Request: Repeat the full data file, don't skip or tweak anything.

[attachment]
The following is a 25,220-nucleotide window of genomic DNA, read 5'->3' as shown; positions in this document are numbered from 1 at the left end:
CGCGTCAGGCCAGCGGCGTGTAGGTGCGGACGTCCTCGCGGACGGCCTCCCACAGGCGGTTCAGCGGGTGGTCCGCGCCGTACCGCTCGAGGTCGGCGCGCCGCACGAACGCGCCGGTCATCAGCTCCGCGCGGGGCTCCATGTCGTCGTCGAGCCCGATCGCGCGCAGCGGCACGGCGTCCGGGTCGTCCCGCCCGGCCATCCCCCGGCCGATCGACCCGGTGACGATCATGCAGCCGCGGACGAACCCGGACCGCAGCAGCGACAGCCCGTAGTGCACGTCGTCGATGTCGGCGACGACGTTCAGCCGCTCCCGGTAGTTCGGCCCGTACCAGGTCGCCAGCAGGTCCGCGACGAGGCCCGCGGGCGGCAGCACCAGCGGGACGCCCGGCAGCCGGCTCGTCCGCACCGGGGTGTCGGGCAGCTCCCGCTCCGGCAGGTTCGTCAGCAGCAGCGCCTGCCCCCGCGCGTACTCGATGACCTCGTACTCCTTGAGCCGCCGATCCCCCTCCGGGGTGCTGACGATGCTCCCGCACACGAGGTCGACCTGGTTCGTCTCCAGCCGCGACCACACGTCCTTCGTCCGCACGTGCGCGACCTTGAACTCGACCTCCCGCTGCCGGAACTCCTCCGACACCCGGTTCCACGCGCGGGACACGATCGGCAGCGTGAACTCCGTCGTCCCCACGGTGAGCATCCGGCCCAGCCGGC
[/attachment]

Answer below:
The following is a 25,220-nucleotide window of genomic DNA, read 5'->3' as shown; positions in this document are numbered from 1 at the left end:
CGCGTCAGGCCAGCGGCGTGTAGGTGCGGACGTCCTCGCGGACGGCCTCCCACAGGCGGTTCAGCGGGTGGTCCGCGCCGTACCGCTCGAGGTCGGCGCGCCGCACGAACGCGCCGGTCATCAGCTCCGCGCGGGGCTCCATGTCGTCGTCGAGCCCGATCGCGCGCAGCGGCACGGCGTCCGGGTCGTCCCGCCCGGCCATCCCCCGGCCGATCGACCCGGTGACGATCATGCAGCCGCGGACGAACCCGGACCGCAGCAGCGACAGCCCGTAGTGCACGTCGTCGATGTCGGCGACGACGTTCAGCCGCTCCCGGTAGTTCGGCCCGTACCAGGTCGCCAGCAGGTCCGCGACGAGGCCCGCGGGCGGCAGCACCAGCGGGACGCCCGGCAGCCGGCTCGTCCGCACCGGGGTGTCGGGCAGCTCCCGCTCCGGCAGGTTCGTCAGCAGCAGCGCCTGCCCCCGCGCGTACTCGATGACCTCGTACTCCTTGAGCCGCCGATCCCCCTCCGGGGTGCTGACGATGCTCCCGCACACGAGGTCGACCTGGTTCGTCTCCAGCCGCGACCACACGTCCTTCGTCCGCACGTGCGCGACCTTGAACTCGACCTCCCGCTGCCGGAACTCCTCCGACACCCGGTTCCACGCGCGGGACACGATCGGCAGCGTGAACTCCGTCGTCCCCACGGTGAGCATCCGGCCCAGCCGGC